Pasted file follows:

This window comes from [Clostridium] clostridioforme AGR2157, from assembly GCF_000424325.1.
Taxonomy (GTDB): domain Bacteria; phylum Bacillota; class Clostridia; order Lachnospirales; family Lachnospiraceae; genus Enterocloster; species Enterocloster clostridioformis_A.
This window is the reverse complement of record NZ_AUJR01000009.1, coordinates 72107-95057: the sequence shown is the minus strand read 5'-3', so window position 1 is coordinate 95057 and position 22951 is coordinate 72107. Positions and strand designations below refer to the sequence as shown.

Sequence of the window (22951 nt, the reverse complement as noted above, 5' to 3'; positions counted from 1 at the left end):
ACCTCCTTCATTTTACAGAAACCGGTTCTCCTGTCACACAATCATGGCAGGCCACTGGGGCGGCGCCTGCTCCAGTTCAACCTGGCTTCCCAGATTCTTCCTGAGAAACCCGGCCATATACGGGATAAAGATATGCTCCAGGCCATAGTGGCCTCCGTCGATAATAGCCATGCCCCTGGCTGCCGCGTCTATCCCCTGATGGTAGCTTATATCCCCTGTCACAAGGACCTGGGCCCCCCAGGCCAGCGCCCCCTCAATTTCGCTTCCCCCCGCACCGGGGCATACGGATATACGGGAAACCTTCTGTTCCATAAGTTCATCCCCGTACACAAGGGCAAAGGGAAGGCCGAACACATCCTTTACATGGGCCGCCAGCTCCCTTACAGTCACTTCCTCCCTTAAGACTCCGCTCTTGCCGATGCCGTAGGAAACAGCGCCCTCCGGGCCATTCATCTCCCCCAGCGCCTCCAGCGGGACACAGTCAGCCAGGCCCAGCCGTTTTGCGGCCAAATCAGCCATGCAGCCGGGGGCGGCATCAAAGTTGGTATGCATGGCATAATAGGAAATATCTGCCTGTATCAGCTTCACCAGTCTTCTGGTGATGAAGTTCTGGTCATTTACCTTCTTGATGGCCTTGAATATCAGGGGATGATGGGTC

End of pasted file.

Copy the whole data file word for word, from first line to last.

This window comes from [Clostridium] clostridioforme AGR2157, from assembly GCF_000424325.1.
Taxonomy (GTDB): domain Bacteria; phylum Bacillota; class Clostridia; order Lachnospirales; family Lachnospiraceae; genus Enterocloster; species Enterocloster clostridioformis_A.
This window is the reverse complement of record NZ_AUJR01000009.1, coordinates 72107-95057: the sequence shown is the minus strand read 5'-3', so window position 1 is coordinate 95057 and position 22951 is coordinate 72107. Positions and strand designations below refer to the sequence as shown.

Sequence of the window (22951 nt, the reverse complement as noted above, 5' to 3'; positions counted from 1 at the left end):
ACCTCCTTCATTTTACAGAAACCGGTTCTCCTGTCACACAATCATGGCAGGCCACTGGGGCGGCGCCTGCTCCAGTTCAACCTGGCTTCCCAGATTCTTCCTGAGAAACCCGGCCATATACGGGATAAAGATATGCTCCAGGCCATAGTGGCCTCCGTCGATAATAGCCATGCCCCTGGCTGCCGCGTCTATCCCCTGATGGTAGCTTATATCCCCTGTCACAAGGACCTGGGCCCCCCAGGCCAGCGCCCCCTCAATTTCGCTTCCCCCCGCACCGGGGCATACGGATATACGGGAAACCTTCTGTTCCATAAGTTCATCCCCGTACACAAGGGCAAAGGGAAGGCCGAACACATCCTTTACATGGGCCGCCAGCTCCCTTACAGTCACTTCCTCCCTTAAGACTCCGCTCTTGCCGATGCCGTAGGAAACAGCGCCCTCCGGGCCATTCATCTCCCCCAGCGCCTCCAGCGGGACACAGTCAGCCAGGCCCAGCCGTTTTGCGGCCAAATCAGCCATGCAGCCGGGGGCGGCATCAAAGTTGGTATGCATGGCATAATAGGAAATATCTGCCTGTATCAGCTTCACCAGTCTTCTGGTGATGAAGTTCTGGTCATTTACCTTCTTGATGGCCTTGAATATCAGGGGATGATGGGTC